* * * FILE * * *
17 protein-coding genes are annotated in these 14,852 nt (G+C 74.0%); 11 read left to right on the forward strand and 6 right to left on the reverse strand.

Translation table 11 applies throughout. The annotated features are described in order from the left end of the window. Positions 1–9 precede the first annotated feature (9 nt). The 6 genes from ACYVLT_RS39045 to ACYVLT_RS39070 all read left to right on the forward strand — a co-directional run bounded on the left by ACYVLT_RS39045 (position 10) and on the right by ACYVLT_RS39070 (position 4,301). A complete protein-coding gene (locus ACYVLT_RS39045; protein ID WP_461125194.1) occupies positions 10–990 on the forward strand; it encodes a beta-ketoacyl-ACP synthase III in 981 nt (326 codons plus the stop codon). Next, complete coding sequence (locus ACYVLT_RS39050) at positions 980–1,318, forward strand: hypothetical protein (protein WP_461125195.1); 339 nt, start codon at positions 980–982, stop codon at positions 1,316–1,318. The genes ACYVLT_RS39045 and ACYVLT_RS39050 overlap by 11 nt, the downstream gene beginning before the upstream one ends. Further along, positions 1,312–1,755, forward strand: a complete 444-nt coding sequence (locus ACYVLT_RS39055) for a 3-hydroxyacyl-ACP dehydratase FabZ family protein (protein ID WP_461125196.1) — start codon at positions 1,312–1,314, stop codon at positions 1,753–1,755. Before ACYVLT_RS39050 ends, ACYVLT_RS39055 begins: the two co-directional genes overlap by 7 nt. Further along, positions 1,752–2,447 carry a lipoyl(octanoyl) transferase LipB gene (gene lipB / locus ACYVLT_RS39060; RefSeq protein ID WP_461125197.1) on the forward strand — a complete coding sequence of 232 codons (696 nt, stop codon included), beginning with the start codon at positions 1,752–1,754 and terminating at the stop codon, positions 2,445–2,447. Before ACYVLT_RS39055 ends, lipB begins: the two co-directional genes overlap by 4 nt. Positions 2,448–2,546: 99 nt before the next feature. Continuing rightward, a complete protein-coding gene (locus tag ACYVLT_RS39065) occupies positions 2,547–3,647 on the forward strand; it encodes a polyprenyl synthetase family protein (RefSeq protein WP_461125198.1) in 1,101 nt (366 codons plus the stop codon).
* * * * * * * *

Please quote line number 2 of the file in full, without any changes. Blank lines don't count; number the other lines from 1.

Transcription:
Translation table 11 applies throughout. The annotated features are described in order from the left end of the window. Positions 1–9 precede the first annotated feature (9 nt). The 6 genes from ACYVLT_RS39045 to ACYVLT_RS39070 all read left to right on the forward strand — a co-directional run bounded on the left by ACYVLT_RS39045 (position 10) and on the right by ACYVLT_RS39070 (position 4,301). A complete protein-coding gene (locus ACYVLT_RS39045; protein ID WP_461125194.1) occupies positions 10–990 on the forward strand; it encodes a beta-ketoacyl-ACP synthase III in 981 nt (326 codons plus the stop codon). Next, complete coding sequence (locus ACYVLT_RS39050) at positions 980–1,318, forward strand: hypothetical protein (protein WP_461125195.1); 339 nt, start codon at positions 980–982, stop codon at positions 1,316–1,318. The genes ACYVLT_RS39045 and ACYVLT_RS39050 overlap by 11 nt, the downstream gene beginning before the upstream one ends. Further along, positions 1,312–1,755, forward strand: a complete 444-nt coding sequence (locus ACYVLT_RS39055) for a 3-hydroxyacyl-ACP dehydratase FabZ family protein (protein ID WP_461125196.1) — start codon at positions 1,312–1,314, stop codon at positions 1,753–1,755. Before ACYVLT_RS39050 ends, ACYVLT_RS39055 begins: the two co-directional genes overlap by 7 nt. Further along, positions 1,752–2,447 carry a lipoyl(octanoyl) transferase LipB gene (gene lipB / locus ACYVLT_RS39060; RefSeq protein ID WP_461125197.1) on the forward strand — a complete coding sequence of 232 codons (696 nt, stop codon included), beginning with the start codon at positions 1,752–1,754 and terminating at the stop codon, positions 2,445–2,447. Before ACYVLT_RS39055 ends, lipB begins: the two co-directional genes overlap by 4 nt. Positions 2,448–2,546: 99 nt before the next feature. Continuing rightward, a complete protein-coding gene (locus tag ACYVLT_RS39065) occupies positions 2,547–3,647 on the forward strand; it encodes a polyprenyl synthetase family protein (RefSeq protein WP_461125198.1) in 1,101 nt (366 codons plus the stop codon).